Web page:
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Medical Malpractice Lawyers

Medical Malpractice & Negligence Lawyer

Understanding Medical Malpractice

Physicians, nurses, hospitals, clinics, healthcare organizations and other medical professionals must possess and exercise the same level of professional knowledge, skill and judgment expected of all other similar healthcare providers and properly utilize that knowledge, skill and judgment for the benefit of their patients. The same standard of care is required no matter the location or cost of such care or the ethnicity, insurance status, age, marital status, relative wealth or poverty of the patient.

Unfortunately, not every medical professional, hospital or clinic consistently exercises the required standard of care. According to Johns Hopkins University, 250,000 Americans are injured or killed by medical errors or negligence every year, making it one of the leading causes of death and injury in the United States. Among all those who have been injured or died only about 3% of these victims or their families file a claim for damages.

Some physicians are consistently negligent. An astonishing 5% of physicians are responsible for half of all medical malpractice claims. The worst 1.7% of these offenders are responsible for nearly 28% of all claims for medical negligence. Also, not all hospitals are created equal. It is no secret that the quality of hospital care differs significantly depending on location, affiliation with a medical school, and staffing quality and supervision.

Types of Medical Malpractice

Our practice concentrates on medical malpractice cases, particularly those involving children – such as when a child suffers from cerebral palsy as a result of medical negligence during birth. Learn more about the medical malpractice cases we handle:

What Constitutes Medical Malpractice?

Medical or hospital malpractice is just a species of negligence. A driver can run a red light and cause injury, a physician or nurse can run a medical red light and cause the same injury. Both are negligent and must be responsible for the injury and damage they cause.

Some other common examples of medical malpractice include failure to adequately recognize and respond to fetal distress in labor, wrong location or unnecessary surgery, failure to obtain proper informed consent from the patient, exceeding the consent, incorrectly prescribed medication, surgical mistakes, lab errors, premature discharge, failure to recognize and respond to worrisome symptoms, failure to obtain a proper patient history, failure to order a proper x-ray or other studies, sending an unstable patient home, failure to accurately diagnose a patient or obtain the necessary studies or consults to do so.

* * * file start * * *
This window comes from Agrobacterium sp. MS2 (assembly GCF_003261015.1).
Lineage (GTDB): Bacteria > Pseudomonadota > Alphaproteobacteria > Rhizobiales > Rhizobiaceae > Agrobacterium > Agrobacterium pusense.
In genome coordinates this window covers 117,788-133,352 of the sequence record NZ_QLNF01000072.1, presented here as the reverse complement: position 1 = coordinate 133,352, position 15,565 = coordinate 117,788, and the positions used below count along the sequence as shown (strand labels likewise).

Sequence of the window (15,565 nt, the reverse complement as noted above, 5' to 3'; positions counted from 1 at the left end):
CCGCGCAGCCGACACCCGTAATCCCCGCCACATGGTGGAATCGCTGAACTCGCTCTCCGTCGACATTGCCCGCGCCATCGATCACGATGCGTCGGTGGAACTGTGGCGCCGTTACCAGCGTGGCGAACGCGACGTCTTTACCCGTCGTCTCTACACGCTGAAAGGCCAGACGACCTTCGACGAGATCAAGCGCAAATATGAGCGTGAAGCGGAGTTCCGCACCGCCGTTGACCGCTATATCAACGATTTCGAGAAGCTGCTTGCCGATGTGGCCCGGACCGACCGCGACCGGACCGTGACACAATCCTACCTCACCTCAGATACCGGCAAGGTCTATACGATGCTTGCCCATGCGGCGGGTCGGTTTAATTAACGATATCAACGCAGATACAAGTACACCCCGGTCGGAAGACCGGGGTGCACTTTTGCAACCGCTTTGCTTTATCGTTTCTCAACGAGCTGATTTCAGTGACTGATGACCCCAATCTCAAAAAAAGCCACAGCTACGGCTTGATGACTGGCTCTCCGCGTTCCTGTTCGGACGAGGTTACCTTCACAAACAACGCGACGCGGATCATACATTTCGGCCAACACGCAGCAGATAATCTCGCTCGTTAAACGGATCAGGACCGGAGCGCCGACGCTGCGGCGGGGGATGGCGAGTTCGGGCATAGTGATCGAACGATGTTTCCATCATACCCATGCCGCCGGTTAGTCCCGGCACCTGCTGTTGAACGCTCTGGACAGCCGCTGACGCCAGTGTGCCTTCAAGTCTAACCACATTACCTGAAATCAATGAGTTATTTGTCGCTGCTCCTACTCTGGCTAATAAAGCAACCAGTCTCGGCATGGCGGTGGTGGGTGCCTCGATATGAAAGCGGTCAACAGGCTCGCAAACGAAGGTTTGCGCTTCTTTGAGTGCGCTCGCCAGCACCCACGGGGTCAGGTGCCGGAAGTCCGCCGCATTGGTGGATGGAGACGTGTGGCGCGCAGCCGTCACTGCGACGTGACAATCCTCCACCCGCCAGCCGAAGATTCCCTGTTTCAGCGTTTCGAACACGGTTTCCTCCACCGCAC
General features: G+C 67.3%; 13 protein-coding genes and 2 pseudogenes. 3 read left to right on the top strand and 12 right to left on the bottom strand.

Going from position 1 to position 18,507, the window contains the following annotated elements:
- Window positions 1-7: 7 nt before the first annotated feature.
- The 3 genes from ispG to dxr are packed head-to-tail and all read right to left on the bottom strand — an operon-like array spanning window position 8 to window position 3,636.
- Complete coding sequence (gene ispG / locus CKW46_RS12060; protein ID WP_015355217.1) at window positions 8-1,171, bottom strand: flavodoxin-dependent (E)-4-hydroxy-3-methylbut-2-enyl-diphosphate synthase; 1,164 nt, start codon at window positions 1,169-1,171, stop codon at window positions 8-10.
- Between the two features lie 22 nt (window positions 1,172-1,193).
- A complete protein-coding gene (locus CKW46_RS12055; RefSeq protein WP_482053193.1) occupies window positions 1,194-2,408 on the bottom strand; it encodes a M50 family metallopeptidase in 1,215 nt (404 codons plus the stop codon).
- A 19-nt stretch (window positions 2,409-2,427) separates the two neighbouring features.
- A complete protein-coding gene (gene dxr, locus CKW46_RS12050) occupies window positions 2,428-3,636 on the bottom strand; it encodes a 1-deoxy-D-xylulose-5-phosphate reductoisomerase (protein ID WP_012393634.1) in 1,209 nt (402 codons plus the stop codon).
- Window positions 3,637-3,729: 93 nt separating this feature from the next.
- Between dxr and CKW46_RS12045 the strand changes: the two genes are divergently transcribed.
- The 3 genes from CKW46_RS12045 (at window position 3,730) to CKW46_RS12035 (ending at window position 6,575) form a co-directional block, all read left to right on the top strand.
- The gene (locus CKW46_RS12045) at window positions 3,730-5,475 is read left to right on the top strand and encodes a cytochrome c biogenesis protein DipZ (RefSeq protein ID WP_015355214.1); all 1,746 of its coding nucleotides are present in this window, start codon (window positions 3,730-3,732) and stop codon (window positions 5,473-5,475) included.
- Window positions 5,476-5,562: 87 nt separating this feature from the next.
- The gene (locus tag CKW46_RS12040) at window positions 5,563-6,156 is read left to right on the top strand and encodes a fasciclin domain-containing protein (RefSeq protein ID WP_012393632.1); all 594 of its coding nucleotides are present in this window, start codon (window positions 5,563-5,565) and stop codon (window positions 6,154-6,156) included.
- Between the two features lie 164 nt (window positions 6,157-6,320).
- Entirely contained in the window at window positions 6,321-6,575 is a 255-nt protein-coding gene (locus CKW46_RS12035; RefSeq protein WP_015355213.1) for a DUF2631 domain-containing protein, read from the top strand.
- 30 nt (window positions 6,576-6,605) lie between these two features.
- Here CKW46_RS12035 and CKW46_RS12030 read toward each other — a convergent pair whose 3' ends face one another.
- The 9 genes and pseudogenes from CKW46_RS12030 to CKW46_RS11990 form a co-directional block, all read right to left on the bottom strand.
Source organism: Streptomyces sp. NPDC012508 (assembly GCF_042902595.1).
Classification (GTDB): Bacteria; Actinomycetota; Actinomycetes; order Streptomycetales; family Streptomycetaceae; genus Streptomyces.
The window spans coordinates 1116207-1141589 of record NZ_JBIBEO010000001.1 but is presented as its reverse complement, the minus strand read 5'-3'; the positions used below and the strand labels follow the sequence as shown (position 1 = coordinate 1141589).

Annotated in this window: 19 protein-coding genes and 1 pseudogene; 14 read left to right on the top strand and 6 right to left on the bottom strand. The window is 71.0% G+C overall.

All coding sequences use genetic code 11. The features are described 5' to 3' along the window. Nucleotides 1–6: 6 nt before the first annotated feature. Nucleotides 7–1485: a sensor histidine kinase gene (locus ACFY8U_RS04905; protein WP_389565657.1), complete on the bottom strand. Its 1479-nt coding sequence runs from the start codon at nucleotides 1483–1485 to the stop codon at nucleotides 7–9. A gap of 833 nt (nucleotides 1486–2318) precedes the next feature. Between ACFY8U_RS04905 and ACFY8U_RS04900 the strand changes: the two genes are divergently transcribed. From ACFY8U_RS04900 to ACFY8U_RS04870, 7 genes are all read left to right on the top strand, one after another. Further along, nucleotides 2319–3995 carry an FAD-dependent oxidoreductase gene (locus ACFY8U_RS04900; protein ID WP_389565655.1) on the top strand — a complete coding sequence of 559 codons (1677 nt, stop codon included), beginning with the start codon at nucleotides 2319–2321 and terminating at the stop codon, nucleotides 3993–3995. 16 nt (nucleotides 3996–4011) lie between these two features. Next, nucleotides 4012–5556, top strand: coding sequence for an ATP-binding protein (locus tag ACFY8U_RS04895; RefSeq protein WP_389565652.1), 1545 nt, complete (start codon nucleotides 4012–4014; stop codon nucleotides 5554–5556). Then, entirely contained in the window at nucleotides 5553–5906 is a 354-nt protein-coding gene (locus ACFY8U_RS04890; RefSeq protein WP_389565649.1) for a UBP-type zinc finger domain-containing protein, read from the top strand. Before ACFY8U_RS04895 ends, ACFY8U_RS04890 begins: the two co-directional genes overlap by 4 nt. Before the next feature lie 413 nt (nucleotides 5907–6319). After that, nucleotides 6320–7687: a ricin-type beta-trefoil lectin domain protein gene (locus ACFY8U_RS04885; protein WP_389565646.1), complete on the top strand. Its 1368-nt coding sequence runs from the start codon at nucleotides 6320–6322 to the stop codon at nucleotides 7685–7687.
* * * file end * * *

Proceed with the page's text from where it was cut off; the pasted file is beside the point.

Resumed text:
To meet the legal standard of negligence, a claim must meet the following standard:

  • The standard of care was not met. The law recognizes that the medical industry has certain standards relating to the quality of care provided to patients. These standards define what is considered acceptable medical treatment by reasonable and prudent professionals. Patients have the right to expect that their care meets this standard.
  • The victim was injured by negligence. In addition to a negligent act, the victim must prove that he or she suffered an injury as the result of that negligence. A physician may perform a deeply ill-advised procedure, but if no injury occurred, then the malpractice standard is not met. The victim must prove that an injury was suffered and that the negligent act or omission, cause or contributed to an injury.
  • The injury caused significant damages. Due to the nature of medical malpractice cases (they are often long, complex and expensive to litigate) for our office to accept a case, the patient must have sustained a significant injury. This often means showing that the injury caused a significant loss of income, or requires ongoing and costly care, or hardship or a disability. If the injury is not sufficiently severe, the costs of litigation may outweigh moving forward (although borderline cases may be resolved through negotiated settlement).

Finding the Right Medical Malpractice Attorney

California is one of the states most affected by medical malpractice. If you or someone you love has been impacted by this situation, it is critically important to speak to an experienced attorney.

Michels & Lew specializes in medical malpractice litigation and has for 40 years. Our lawyers are recognized by the state bar as experienced in medical malpractice. We have written about and spoken many times about medical malpractice at lawyer conventions and seminars. We hire the best national medical experts in all of our cases. We spend what is necessary to pursue and prove our cases. No client is ever asked to advance the expenses required to work up or litigate our cases. You owe us nothing if we lose but we win 98% of our trials.

Contact us today for a quick and free consultation.

Frequently Asked Questions

What is medical malpractice?

Medical malpractice refers to a situation in which a healthcare professional, such as a doctor or nurse, deviates from the accepted standards of care, resulting in harm or injury to a patient. This can include misdiagnosis, surgical errors, medication mistakes, or negligence in providing medical treatment, and often leads to legal action to seek compensation for the victim's damages.

What is the statue of limitation in California?

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